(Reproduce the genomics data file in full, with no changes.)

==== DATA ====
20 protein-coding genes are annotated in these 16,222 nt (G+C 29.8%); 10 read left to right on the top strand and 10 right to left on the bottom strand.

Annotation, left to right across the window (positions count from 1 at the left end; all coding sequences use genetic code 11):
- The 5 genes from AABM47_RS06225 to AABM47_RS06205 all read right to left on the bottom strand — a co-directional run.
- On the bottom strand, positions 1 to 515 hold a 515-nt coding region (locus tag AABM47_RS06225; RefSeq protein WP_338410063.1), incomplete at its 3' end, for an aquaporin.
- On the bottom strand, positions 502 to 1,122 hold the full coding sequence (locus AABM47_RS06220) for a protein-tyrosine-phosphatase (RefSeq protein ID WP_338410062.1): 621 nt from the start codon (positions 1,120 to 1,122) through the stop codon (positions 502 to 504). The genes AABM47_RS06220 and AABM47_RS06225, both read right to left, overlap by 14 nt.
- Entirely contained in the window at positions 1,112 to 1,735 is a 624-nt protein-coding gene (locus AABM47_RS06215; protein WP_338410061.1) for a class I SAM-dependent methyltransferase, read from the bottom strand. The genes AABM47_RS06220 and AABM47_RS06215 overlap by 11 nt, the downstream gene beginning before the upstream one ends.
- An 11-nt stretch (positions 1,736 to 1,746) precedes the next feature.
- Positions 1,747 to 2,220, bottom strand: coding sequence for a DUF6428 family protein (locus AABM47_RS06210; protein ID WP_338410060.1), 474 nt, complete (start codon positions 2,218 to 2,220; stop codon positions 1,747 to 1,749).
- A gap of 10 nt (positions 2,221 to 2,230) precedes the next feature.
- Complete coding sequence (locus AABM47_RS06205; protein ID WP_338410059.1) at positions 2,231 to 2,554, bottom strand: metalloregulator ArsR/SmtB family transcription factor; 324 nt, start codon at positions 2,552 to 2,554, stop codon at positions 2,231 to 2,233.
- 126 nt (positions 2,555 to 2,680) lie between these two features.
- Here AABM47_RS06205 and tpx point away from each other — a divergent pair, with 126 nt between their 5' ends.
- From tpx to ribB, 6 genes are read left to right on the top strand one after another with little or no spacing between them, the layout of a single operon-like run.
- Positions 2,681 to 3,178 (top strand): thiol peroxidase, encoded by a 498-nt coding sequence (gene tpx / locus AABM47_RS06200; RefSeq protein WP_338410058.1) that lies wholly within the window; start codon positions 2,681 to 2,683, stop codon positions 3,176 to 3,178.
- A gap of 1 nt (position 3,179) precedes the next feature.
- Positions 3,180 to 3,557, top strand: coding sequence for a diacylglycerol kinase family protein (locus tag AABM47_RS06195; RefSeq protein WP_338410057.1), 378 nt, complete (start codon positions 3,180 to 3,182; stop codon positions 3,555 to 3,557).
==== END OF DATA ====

20 protein-coding genes are annotated in these 16,222 nt (G+C 29.8%); 10 read left to right on the top strand and 10 right to left on the bottom strand.

Annotation, left to right across the window (positions count from 1 at the left end; all coding sequences use genetic code 11):
- The 5 genes from AABM47_RS06225 to AABM47_RS06205 all read right to left on the bottom strand — a co-directional run.
- On the bottom strand, positions 1 to 515 hold a 515-nt coding region (locus tag AABM47_RS06225; RefSeq protein WP_338410063.1), incomplete at its 3' end, for an aquaporin.
- On the bottom strand, positions 502 to 1,122 hold the full coding sequence (locus AABM47_RS06220) for a protein-tyrosine-phosphatase (RefSeq protein ID WP_338410062.1): 621 nt from the start codon (positions 1,120 to 1,122) through the stop codon (positions 502 to 504). The genes AABM47_RS06220 and AABM47_RS06225, both read right to left, overlap by 14 nt.
- Entirely contained in the window at positions 1,112 to 1,735 is a 624-nt protein-coding gene (locus AABM47_RS06215; protein WP_338410061.1) for a class I SAM-dependent methyltransferase, read from the bottom strand. The genes AABM47_RS06220 and AABM47_RS06215 overlap by 11 nt, the downstream gene beginning before the upstream one ends.
- An 11-nt stretch (positions 1,736 to 1,746) precedes the next feature.
- Positions 1,747 to 2,220, bottom strand: coding sequence for a DUF6428 family protein (locus AABM47_RS06210; protein ID WP_338410060.1), 474 nt, complete (start codon positions 2,218 to 2,220; stop codon positions 1,747 to 1,749).
- A gap of 10 nt (positions 2,221 to 2,230) precedes the next feature.
- Complete coding sequence (locus AABM47_RS06205; protein ID WP_338410059.1) at positions 2,231 to 2,554, bottom strand: metalloregulator ArsR/SmtB family transcription factor; 324 nt, start codon at positions 2,552 to 2,554, stop codon at positions 2,231 to 2,233.
- 126 nt (positions 2,555 to 2,680) lie between these two features.
- Here AABM47_RS06205 and tpx point away from each other — a divergent pair, with 126 nt between their 5' ends.
- From tpx to ribB, 6 genes are read left to right on the top strand one after another with little or no spacing between them, the layout of a single operon-like run.
- Positions 2,681 to 3,178 (top strand): thiol peroxidase, encoded by a 498-nt coding sequence (gene tpx / locus AABM47_RS06200; RefSeq protein WP_338410058.1) that lies wholly within the window; start codon positions 2,681 to 2,683, stop codon positions 3,176 to 3,178.
- A gap of 1 nt (position 3,179) precedes the next feature.
- Positions 3,180 to 3,557, top strand: coding sequence for a diacylglycerol kinase family protein (locus tag AABM47_RS06195; RefSeq protein WP_338410057.1), 378 nt, complete (start codon positions 3,180 to 3,182; stop codon positions 3,555 to 3,557).